DENVER (AP) - President Barack Obama says the United States is making progress in repairing the struggling economy he inherited when he took office while his Republican rival, Mitt Romney, says the Democratic incumbent favors a "trickle-down government, if you will."
Obama and Romney opened their first of three presidential debates Wednesday with disagreements on how the government could help add jobs.
Obama pointed to progress made in saving Detroit's auto industry and rebuilding the housing market. Romney, meanwhile, says he would take a different path that gets government out of the way for American businesses.
Obama says Romney's plan would cut taxes for high-income workers. Romney says that is incorrect and that wealthy Americans will do just fine regardless whether he or Obama is in the White House.
On taxes, Romney's idea to impose a $17,000 limit on taxpayer deductions would hit the wealthy the hardest. But that limit by itself wouldn't fully make up for revenue lost in Romney's plan to reduce all income tax rates by 20 percent.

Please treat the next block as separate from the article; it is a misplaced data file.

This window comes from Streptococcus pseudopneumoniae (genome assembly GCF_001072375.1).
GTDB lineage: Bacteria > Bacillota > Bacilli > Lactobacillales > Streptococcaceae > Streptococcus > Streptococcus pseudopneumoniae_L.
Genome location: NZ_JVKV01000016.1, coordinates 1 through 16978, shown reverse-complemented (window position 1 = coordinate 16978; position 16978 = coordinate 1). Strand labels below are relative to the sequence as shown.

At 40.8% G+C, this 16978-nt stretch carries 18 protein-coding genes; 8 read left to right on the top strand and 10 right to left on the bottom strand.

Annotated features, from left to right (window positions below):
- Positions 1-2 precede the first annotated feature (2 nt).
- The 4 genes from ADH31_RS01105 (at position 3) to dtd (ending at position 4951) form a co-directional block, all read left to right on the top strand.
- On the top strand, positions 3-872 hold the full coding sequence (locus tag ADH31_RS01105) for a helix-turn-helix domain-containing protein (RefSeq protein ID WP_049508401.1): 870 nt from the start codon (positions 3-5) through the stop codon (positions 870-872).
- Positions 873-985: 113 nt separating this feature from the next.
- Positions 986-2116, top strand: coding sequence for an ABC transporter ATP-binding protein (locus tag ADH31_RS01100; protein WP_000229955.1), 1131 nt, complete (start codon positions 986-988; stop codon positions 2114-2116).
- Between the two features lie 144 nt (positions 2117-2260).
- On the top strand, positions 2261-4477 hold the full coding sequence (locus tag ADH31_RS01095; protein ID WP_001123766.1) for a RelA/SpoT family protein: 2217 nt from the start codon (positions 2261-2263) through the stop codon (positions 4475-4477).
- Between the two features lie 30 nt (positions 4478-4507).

Campaign officials say the ceiling on deductions is part of a three-pronged approach that Romney is considering. The idea is to limit tax breaks in order to pay for lower overall tax rates. Romney says his plan would reduce the top tax rate from 35 percent to 28.
The officials say Romney is also considering limits on the standard exemption that most taxpayers claim and the tax exclusion for employer-backed health insurance.
The officials spoke on condition of anonymity to discuss details of the plan that Romney hasn't announced.